The Arctic is one of most pristine and unique regions of our planet, but it is now in crisis from two serious threats -- climate change and industrialization. As sea ice retreats, the Arctic has become the "wild wild north" -- a last frontier for a failed development paradigm that has ravaged much of the rest of the biosphere. And while governments and industry say they will develop the Arctic "responsibly," their actions so far suggest otherwise.
On climate change, things have quickly gone from bad to worse. The Arctic is warming at twice the rate of other regions of our planet. Just last month, sea ice extent across the Arctic basin was the lowest ever recorded for the month, and CO2 levels in the area were measured at 400 parts per million -- the highest anywhere for hundreds of thousands of years. Scientists say that to stabilize climate, atmospheric CO2 concentrations need to be below 350 ppm. Climate models project that, at this rate, the Arctic Ocean may be ice-free in summer within decades, and this catastrophic loss of sea ice will accelerate warming, release more methane (a potent greenhouse gas), alter the deep ocean current in the Atlantic, and significantly affect global climate. All sea ice dependent species are at risk, including polar bears, whales, walrus, ice seals, fish, and birds. In summer, walruses crowd the shores of Arctic Alaska and Russia, waiting for sea ice from which they can feed over offshore areas. Most polar bear populations are in decline. Northern seas are becoming acidic due to absorption of CO2 (forming carbonic acid), threatening the marine food web. Some coastal villages in Alaska, such as Newtok, Shishmaref, and Kivalina, are either in the process of moving to higher ground, or planning to do such, at a cost (to the U.S. taxpayer) of between $100 million to $200 million each -- as much as $2 million per household. But regardless of where these villages move, their subsistence cultures, dependent largely upon the sea ice ecosystem, are in serious jeopardy due to climate change. Yet, governments remain politically paralyzed in efforts to reduce carbon emissions.
And as the sea ice recedes, an Arctic offshore oil rush is in full swing. Most of the world's easily accessible oil has already been produced and burned, so oil companies are now moving offshore into the last hydrocarbon frontiers, including the Arctic. The U.S. Geological Survey estimates that the Arctic may hold 90 billion barrels of oil, and 1,700 trillion cubic feet of natural gas, about 84 percent of which are offshore. Shell currently has two drilling rigs in route to Arctic Alaska to drill exploratory offshore wells this summer, and other companies are drilling in Arctic waters of Greenland, Canada, Russia, and Norway. The new five-year offshore drilling plan just issued by the U.S. government opens several additional offshore areas to leasing in the U.S. Arctic. Yet despite industry and government assurances to the contrary, oil drilling in the Arctic Ocean cannot be done without significant risk and impact. There will be chronic degradation, and there will be spills. There is simply no failsafe way to prevent or respond to blowouts and other spills, and the damage caused would be catastrophic. But government and industry seem willing to roll the dice with Arctic oil, and hope for the best. To date, government regulations and spill liability regimes for Arctic oil spills are woefully inadequate, and do not motivate companies to operate as safely as possible.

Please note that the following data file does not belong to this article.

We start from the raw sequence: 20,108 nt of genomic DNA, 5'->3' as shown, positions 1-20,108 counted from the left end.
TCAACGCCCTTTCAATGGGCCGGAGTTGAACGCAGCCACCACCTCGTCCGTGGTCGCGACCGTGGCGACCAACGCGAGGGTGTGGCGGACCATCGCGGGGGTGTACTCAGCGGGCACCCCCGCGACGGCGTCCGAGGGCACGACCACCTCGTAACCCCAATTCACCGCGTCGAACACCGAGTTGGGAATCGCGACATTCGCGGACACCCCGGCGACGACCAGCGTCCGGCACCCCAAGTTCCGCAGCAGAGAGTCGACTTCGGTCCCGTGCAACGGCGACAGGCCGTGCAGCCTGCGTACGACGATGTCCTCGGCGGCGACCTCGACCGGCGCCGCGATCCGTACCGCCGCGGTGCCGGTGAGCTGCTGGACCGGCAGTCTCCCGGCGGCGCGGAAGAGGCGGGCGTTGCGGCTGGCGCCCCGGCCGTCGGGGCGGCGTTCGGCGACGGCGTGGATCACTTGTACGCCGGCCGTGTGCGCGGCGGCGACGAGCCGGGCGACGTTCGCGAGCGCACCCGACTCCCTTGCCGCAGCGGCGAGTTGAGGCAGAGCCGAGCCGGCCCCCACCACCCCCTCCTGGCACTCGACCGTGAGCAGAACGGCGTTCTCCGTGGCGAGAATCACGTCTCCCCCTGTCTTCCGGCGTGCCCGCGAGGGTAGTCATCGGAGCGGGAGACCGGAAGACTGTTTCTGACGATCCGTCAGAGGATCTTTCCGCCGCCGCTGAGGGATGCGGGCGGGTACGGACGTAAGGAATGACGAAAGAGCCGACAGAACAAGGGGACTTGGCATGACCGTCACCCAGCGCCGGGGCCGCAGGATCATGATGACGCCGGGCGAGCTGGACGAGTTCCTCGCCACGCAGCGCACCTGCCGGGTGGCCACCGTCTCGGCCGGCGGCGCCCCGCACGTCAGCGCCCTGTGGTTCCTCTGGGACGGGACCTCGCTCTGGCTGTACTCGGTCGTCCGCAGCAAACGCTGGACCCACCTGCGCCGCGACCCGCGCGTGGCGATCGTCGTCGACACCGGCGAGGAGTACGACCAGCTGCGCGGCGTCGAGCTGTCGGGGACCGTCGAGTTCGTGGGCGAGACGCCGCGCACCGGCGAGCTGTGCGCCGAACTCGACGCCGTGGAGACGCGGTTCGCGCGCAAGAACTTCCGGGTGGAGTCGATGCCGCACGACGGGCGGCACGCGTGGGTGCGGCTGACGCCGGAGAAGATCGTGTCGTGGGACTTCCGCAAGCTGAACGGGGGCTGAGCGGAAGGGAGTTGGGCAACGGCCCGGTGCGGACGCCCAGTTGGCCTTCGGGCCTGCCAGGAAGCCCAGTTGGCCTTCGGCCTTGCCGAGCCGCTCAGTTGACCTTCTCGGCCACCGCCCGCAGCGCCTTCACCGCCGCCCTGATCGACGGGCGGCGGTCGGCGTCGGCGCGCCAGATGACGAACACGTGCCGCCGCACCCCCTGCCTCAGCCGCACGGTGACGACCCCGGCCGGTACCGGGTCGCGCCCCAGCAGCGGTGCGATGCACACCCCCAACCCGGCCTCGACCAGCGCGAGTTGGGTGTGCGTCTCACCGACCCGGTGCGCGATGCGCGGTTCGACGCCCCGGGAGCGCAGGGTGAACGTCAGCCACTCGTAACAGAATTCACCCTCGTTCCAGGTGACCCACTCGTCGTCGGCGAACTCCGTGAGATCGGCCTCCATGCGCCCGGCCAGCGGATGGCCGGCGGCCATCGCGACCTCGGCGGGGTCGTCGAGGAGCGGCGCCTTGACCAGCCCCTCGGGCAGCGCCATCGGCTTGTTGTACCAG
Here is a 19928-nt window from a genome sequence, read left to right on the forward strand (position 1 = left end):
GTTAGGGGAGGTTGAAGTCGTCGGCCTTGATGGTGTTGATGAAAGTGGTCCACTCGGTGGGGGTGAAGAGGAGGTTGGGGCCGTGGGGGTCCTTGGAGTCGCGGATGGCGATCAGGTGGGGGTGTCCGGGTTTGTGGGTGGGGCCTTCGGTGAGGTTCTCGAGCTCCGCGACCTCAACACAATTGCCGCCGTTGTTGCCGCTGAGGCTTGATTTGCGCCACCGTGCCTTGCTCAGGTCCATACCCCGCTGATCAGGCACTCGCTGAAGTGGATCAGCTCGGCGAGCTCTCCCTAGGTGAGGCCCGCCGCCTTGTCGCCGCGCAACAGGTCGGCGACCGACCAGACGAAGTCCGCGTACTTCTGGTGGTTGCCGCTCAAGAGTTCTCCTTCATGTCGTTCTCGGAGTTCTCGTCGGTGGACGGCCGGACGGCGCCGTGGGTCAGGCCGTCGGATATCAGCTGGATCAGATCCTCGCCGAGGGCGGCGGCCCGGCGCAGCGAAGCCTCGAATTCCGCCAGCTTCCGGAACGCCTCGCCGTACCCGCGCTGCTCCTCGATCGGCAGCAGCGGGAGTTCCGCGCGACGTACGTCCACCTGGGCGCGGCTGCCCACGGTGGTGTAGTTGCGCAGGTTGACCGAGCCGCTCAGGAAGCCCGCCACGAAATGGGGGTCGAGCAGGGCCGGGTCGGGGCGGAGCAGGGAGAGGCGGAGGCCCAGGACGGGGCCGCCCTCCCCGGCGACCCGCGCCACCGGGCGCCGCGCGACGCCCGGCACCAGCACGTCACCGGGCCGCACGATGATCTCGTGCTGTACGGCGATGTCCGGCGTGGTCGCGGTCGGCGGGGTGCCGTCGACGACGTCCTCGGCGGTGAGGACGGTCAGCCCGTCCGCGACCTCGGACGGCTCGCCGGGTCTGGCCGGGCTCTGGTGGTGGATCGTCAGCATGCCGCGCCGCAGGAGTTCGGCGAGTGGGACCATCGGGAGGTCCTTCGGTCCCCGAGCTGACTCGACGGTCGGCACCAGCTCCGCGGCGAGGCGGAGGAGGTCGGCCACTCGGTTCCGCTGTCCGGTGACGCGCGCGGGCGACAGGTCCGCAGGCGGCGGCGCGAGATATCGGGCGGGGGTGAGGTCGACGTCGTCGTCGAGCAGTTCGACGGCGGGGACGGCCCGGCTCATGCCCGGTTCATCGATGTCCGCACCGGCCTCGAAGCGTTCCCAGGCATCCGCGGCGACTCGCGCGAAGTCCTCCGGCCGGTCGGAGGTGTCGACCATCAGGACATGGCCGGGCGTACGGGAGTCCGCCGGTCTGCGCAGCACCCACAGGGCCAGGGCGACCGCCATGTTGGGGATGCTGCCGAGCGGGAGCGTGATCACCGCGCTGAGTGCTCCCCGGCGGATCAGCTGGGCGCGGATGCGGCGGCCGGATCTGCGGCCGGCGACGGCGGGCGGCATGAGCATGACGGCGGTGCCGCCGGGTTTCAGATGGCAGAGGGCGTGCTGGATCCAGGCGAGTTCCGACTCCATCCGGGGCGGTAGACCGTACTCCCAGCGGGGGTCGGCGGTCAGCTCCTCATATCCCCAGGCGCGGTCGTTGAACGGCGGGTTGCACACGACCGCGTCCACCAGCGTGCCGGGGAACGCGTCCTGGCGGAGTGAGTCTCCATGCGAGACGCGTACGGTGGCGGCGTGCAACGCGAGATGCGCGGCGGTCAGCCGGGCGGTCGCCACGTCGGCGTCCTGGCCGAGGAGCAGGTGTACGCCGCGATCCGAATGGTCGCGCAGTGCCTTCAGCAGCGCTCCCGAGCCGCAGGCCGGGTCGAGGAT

With its announcement last month that it has suspended plans to drill its Liberty project off Alaska's Arctic coast, BP seems to understand the extreme risk in Arctic offshore drilling. When it took a hard look at its offshore prospects after the Deepwater Horizon disaster, BP deemed the measures needed to safely drill the Liberty field too costly, and it rightly suspended the project as currently designed. Perhaps oil companies can learn from their mistakes after all.*
But above all, the stunning irony of Arctic petroleum development is that the billions of tons of carbon produced will ultimately wind up in the global atmosphere, further accelerating the climatic warming that is so disastrous to the region.
Shipping lanes along the Northwest Passage across Canada and Northern Sea Route across Russia are more ice-free each summer, opening the way for more merchant shipping including oil tankers and cargo ships. Last year, over 400 ships transited the Bering Strait between the Bering Sea and Arctic Ocean. And while Arctic shipping increases each year, the region still has no comprehensive vessel tracking system, routing agreements, areas-to-be-avoided, escort and rescue tugs, or adequate polar shipping regulations. The U.S. Coast Guard is worried, and it should be.